Parataxonomy vs. taxonomy in biodiversity studies – pitfalls and applicability of ‘morphospecies’ sorting
- Cite this article as:
- Krell, FT. Biodiversity and Conservation (2004) 13: 795. doi:10.1023/B:BIOC.0000011727.53780.63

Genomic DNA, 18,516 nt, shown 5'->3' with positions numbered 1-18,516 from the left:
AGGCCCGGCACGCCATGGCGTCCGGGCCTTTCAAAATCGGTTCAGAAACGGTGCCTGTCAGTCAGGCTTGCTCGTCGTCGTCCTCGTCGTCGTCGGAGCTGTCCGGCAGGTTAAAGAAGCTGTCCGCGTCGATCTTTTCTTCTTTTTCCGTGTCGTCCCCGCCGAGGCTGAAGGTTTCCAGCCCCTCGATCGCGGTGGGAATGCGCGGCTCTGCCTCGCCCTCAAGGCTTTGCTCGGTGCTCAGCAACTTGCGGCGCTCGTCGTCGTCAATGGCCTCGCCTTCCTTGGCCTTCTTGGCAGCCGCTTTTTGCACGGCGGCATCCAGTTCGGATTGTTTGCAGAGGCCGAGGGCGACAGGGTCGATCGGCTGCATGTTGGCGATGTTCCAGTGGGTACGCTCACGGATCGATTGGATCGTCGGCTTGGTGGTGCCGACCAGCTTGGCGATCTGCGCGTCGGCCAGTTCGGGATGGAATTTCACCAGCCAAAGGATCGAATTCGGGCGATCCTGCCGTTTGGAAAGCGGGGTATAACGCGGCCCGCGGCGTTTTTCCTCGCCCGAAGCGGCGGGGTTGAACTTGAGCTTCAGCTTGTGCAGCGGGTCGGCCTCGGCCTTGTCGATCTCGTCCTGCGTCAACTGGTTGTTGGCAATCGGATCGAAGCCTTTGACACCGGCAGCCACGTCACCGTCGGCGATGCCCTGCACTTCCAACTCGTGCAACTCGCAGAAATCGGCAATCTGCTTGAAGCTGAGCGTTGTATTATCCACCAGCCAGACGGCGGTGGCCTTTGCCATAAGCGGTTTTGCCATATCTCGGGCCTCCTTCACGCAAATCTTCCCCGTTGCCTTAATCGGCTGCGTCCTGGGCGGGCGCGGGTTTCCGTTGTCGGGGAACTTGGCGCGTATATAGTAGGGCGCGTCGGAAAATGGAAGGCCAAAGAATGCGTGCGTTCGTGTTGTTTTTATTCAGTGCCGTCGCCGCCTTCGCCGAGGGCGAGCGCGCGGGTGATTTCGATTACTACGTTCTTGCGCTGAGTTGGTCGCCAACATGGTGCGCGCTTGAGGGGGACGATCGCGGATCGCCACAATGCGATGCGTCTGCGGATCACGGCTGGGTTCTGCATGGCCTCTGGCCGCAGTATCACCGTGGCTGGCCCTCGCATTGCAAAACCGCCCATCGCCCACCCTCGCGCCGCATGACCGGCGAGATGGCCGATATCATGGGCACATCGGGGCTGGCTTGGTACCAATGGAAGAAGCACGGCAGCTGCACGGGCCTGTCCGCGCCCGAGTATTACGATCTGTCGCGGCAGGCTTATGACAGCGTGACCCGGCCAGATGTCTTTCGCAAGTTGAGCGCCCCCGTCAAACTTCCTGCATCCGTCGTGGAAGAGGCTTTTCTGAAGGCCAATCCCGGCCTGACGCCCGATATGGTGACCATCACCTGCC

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Parataxonomic sorting of samples to recognizable taxonomic units (RTUs, morphospecies, morphotypes or, as proposed here: parataxonomic units [PUs]) is generally considered to be a sufficiently reliable and conservative approach in ecological biodiversity studies or conservation biology. It is obviously time-saving because it avoids the burdens of taxonomy. However, evaluations of parataxonomic sorting by taxonomic resorting show many overestimations of species numbers. Hence, RTU sorting is not necessarily conservative. Sorting errors can be more than 100% (median in the present compilation: 22%). Even if the cumulative results for diverse groups like beetles have a very low overall error, the error rate in the single families is generally much higher. This pattern is likely to cause severe problems in multivariate analyses. The presumable error rate in sorting does not depend only on the group to be sorted, but also on the sorter and the sample. Therefore, the sorting error is not predictable. Since PUs are generally neither described nor assigned to existing names, the sorting results are difficult to check and it is mostly not revealed why the samples are sorted as they are. Since parataxonomy does not use existing biological knowledge, creates typological units and does not disclose its sorting criteria, inter-subjective testability and falsifiability of the sorting results are more difficult than of taxonomic identifications (or are even impossible). Parataxonomy does not fulfil the criteria of a scientific method, but is propedeutic and can be a heuristically valuable tool to find out patterns in taxonomically neglected groups. However, it is only the first step in sorting and identifying samples in biodiversity studies. PUs are useless for inventories and area selection in conservation evaluation, biogeographical and autecological studies; they provide only uncertain data for studies in species turnover and overlap, but they can be used quite reliably for global comparisons of gross species richness, non-comparative descriptions of species richness of single sites or for comparisons of sites without species overlap. If results of parataxonomic sorting show clear and biologically meaningful patterns, the sorting is likely to be reliable. Weak or no detectable patterns may easily be caused by erroneous sorting.